Sandi Sieger:

I’m in the business of celebrating Australia every day. Being Editor-In-Chief of this magazine means I see, do, taste and feel so much of this great land every day of the week. So when I sat down to think about the meaning of Australia Day, I was a little stuck. It’s just another day, after all.

Sure, there’ll be a lot of stereos beating to the sound of Triple J’s Hottest 100. There’ll be a lot of barbeques sizzling with snags and steaks, and tops being twisted off bottles, and corks being popped. There’ll be Australian flags emblazoned on windows and cars and tattooed on the shoulders and backs of the citizens of this country. But what about it should matter?

I’m not sure that I can offer a brilliant, all-inclusive answer. I know that many people baulk at the Australian flag and despise it as a symbol of celebration. That vegetarians don’t really care for Sam Kekovich or his lamb ads. That middle-class Australia loves to point the finger at bogans and tut. That we are not a Republic. That we have a history – a flawed, problematic history. I know all that. And I know many other people do to, and they refer to it, and laugh at it, and bring it up as a means to rip apart all the good things there are about this country, and the people that inhabit it.

And there are so many good things. So many beautiful places, and wonderful, lovely people, and talented artists, and creative ventures, and sporting achievements, and medical geniuses, and innovative educators – so many people so devoted to greatness.

And that it’s the people that tut and vomit opinions that really need to think about Australia Day and its meaning. Because it’s not just another day. It’s a day to celebrate and honour our country.

I’ve always admired Americans for their unabashed love for their country – the way they hold their hand to their heart and honour their flag. Perhaps there is something we can learn from them.

Australia is a young country. One that, might I add, considering its youth, has not only kept up with but surpassed most other countries in the world in most industries. There’s not that many of us and we’re really good at what we do – period.

Australia may have made wrongs, but it has also made many rights. The time has come to stop focusing on the past – we must now focus on the future.

We may be jovial, and a country of larrikins, but that doesn’t mean we can’t be proud. It doesn’t mean we can’t be grateful. It doesn’t mean we can’t wave a flag in seriousness.

Our core – of mateship, and loyalty, of humour, and intelligence, of inclusion, and culture – should be a marker of solidarity and celebration – not separation.

The thing I’ve realised is that I may celebrate Australia every day, but not enough other people do. It’s their opinions and generalisations and complete ignorance that hold them back from seeing Australia clearly.

So, to be clear, we live in the best country in the world – one that values so many things that other countries do not, one that is caring and loving, one that is stunning and inspiring, one that we should be proud of. And, most definitely, one that we shouldn’t have to keep defending or defining.

Wave your flag proudly this Australia Day, turn the music up, eat your sausage in bread with sauce, feel the sand beneath your toes, rub red dust off your face, wear your bikini down the street with thongs on your feet, laugh, clink glasses with friends, soak in the views and say thank you; that not only can you do all of that freely, but that you can do it proudly.

Happy Australia Day.

Please enjoy the reflections and observations below that some of the Onya Team have put together for you.

Above: Fashion Editor Sarah Kempson hangs the Australian flag at last year’s Onya Aid

Bianca Villarosa:

Summer in Australia is all about family barbeques, catching up with friends, white sandy beaches, tennis, cricket, fish and chips, ice-cream, Moonlight cinema and my new (and cute) Sass & Bide shorts.

Relaxing on Australia Day with the people you love the most and enjoying Triple J’s Hottest 100 is also worthy of a mention.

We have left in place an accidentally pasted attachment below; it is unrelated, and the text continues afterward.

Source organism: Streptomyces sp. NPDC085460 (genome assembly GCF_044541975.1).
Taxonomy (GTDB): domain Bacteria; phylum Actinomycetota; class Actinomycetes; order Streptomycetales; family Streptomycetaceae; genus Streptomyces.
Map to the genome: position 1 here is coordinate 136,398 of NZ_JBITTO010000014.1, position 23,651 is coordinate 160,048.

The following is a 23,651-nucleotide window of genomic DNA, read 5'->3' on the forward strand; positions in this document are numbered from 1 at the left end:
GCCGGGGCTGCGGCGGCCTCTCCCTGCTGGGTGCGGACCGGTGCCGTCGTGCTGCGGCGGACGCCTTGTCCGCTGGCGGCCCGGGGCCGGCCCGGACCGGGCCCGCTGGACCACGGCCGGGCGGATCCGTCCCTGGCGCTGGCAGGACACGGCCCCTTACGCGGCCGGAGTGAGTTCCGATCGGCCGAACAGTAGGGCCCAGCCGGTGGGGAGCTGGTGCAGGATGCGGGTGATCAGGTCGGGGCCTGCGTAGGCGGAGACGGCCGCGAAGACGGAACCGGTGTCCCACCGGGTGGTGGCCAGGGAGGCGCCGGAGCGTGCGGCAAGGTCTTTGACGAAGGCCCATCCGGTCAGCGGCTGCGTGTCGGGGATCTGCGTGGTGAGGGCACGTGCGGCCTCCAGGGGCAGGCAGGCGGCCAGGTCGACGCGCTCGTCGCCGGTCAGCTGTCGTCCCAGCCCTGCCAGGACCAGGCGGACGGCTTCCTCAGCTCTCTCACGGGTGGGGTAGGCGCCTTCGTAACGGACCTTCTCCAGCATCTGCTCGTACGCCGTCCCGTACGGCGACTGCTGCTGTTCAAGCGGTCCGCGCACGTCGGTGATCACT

However, we don’t need just one day to realise how lucky we are. We should be celebrating the best country in the world every day.

There are hundreds more reasons as to why I love Australia…but the most important is FREEDOM.

Glenn Dunks:

Australia Day is such a curious event on this antipodean nation’s calendar. It’s a day where some people act far more patriotic than they normally would, whilst at the same time there are those who act far more unpatriotic than they normally would. Personally, I love Australia – of course I do, I couldn’t write for Onya Magazine if I didn’t – but I don’t celebrate 26 January any more than I normally would. This Australia Day I will be working several hours before attending a barbecue in the park where the (uh-oh, will this get me into trouble?) rather awful sounds of the Triple J Hottest 100 will be blaring out of a portable stereo. It’s merely another day in which I get to spend with glorious people in this glorious country. There may also be dancing. Oh yes, there may.

I don’t subscribe to the idea that I have to wear Australian flag paraphernalia, nor do I have much time for the Sam Kekovich school of thought that to be a true man one must eat lamb. I’ll stick with snags in bread with tomato sauce, okay? No, I think to embrace Australia Day is to embrace multiculturalism, not spout hate speech (that goes for you, Margaret Court) and to reflect on how lucky we are as individuals whilst maybe taking a swig from a bottle of beer or diving into some beachside fish and chips. It will be a change of pace from last year when I, along with the rest of the Onya crew, helped raise money for flood-stricken Australians, but they’ll be in my mind no less. As the Film Editor it is my job to write about movies for you dear Onya readers, but one needn’t watch our stories on screen to see this great nation writ large. Just look around and you’ll see how great it is.

Jessica Barlow:

I love being Australian because there is simply so much to love about this weirdly shaped place. Despite the breathtaking scenery (think Lake Eyre, Coober Pedy and the great Aussie sunsets), it isn’t what first comes to mind when I think about what makes me feel Australian. Instead, I see the places I go to see friends and family, to work and to relax. I hear jokes and fun conversation and remember nights with family around the BBQ. The Aussie spirit is imbued into each of them, as well as myself. That laughing, loving, fighting, loyal and adventurous spirit carries me to work and home again and occasionally, away on a great holiday. Whenever I go overseas, that spirit is what calls me back again. It is something I cannot live without and is what makes me truly Australian.

Kait O’Callahan:

“Patriotism is the belief that your country is superior to all other countries because you were born in it.”